Pakistan, by virtue of hosting the Taliban senior leadership, will have a significant impact on Afghanistan’s future. A New York Times report on January 16, 2020 had this to say about the Taliban Pakistan liaison: “Members of the Taliban negotiating team repeatedly traveled from Doha…to consult with the group’s leaders and commanders in Pakistan, where they enjoy havens.” Another New York Times report on the eve of the signing of the U.S. Taliban deal said: “Mullah Abdul Ghani Baradar, the Taliban deputy leading the talks, traveled to Pakistan and held several large meetings, some with as many as 300 senior and mid-level commanders and officials, to bring them on board with what he said was the best deal he could negotiate.”
There is little doubt the Taliban have achieved at the negotiating table what they failed to get on the battlefield. Mullah Za’if, former Taliban Ambassador, said in Doha, after the signing ceremony, that “all” their demands had been fulfilled. On the other hand, the Kabul government with its exclusion from the U.S.-Taliban deal, and facing aid cut off by Washington, has been weakened and almost delegitimized. This leaves the Taliban as the commanding force of change in Afghanistan.
But the Taliban’s future success would depend on whether Pakistan facilitates or restrains their ambitions, and how their game plan plays out in the larger context of what other major players within and outside Afghanistan do.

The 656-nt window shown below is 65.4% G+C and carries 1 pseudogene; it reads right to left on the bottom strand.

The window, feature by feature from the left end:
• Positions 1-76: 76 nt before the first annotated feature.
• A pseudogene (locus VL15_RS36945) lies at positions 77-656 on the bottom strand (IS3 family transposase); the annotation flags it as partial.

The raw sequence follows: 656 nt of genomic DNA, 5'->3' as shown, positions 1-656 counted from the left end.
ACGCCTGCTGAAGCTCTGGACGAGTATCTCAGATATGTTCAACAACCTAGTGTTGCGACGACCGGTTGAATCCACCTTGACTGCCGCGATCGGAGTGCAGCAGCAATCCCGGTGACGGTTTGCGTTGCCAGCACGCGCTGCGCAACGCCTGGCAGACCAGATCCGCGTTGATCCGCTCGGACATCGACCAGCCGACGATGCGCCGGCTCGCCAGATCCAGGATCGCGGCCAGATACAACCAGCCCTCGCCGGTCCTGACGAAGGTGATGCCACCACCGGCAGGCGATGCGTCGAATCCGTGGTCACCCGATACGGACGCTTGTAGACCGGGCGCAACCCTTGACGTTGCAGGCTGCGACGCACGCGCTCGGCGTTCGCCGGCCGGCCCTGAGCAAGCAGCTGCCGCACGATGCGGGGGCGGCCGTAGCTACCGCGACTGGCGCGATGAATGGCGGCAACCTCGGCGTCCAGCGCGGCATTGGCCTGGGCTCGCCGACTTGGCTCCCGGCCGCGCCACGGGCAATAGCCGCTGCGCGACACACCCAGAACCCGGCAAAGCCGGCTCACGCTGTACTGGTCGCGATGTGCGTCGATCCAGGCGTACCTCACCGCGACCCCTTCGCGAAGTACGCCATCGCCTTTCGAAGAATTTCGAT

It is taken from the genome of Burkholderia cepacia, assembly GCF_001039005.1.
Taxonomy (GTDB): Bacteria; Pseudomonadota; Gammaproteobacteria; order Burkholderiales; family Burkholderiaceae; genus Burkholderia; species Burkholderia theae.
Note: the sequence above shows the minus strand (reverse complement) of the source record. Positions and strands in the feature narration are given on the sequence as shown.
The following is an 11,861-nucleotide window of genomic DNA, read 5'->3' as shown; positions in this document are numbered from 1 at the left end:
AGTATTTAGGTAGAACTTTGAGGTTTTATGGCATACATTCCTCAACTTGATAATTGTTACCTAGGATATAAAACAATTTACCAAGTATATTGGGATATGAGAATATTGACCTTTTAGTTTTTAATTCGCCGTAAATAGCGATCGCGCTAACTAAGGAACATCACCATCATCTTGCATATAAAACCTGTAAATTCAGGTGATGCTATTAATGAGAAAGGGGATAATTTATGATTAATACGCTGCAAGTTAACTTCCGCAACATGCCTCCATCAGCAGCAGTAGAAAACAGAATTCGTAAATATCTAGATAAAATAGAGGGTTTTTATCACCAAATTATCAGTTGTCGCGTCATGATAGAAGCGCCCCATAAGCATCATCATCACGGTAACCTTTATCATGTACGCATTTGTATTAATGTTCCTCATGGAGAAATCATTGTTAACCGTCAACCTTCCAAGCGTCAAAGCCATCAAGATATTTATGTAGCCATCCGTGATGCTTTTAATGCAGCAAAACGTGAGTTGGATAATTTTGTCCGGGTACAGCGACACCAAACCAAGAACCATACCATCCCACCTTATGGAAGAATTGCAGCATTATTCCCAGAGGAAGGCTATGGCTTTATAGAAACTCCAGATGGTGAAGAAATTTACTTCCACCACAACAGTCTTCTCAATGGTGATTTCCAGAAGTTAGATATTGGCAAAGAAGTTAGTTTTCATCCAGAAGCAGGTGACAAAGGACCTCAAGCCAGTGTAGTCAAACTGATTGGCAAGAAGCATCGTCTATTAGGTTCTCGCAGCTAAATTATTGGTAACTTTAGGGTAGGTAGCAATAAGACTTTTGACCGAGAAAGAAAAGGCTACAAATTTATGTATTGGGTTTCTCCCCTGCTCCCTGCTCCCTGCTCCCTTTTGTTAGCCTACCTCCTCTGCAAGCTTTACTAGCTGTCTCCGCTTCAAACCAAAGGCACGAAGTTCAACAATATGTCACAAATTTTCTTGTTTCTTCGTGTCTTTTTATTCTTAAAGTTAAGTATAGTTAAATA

Dialogues within Dialogue
The fact is, bringing peace and stability in Afghanistan will require the resolution of several conflicts, and involve multiple dialogues surrounding the so-called intra Afghan dialogue.
First, there is the dialogue among major political players on the Kabul side. That is where matters like ethnic balance, power sharing, the constitution, and the brief for talks with the Taliban will have to be addressed. These are all contentious issues. Several peace proposals have already been offered by different political parties, groups, and personalities with varying agendas.
Second, you need a dialogue between Afghanistan and Pakistan that should address the fundamentals of their relations once described by Zalmay Khalilzad as “the mother of all relations.”
Third, the conversations among regional powers, whose own rivalry and competition find a convenient arena in Afghanistan, which complicates its search for peace. Not to mention the U.S.-Afghan dialogue that should clarify the nature of future U.S. engagement, especially its financial support that would impact the future of the Afghan National Security Forces (ANSF) and thus indirectly the peace process.
Finally, who will mediate the intra-Afghan talks? Will there be a peace keeping force? What will be the forum for the regional countries to relate to this dialogue, and who will be part of it?
How can Pakistan help?
The Pakistani leadership’s statements on Afghanistan’s future, supporting an “Afghan-led, Afghan-owned peace process,” are fine as a public relations exercise. But as an official policy, it is inadequate. The Afghan government is too weak and divided to lead or own the peace process by itself. It will need Pakistan’s cooperation as it faces an ever more assertive and irreconcilable Taliban. But Pakistan is unlikely to give this help outside the gamut of Pakistan-Afghanistan relations.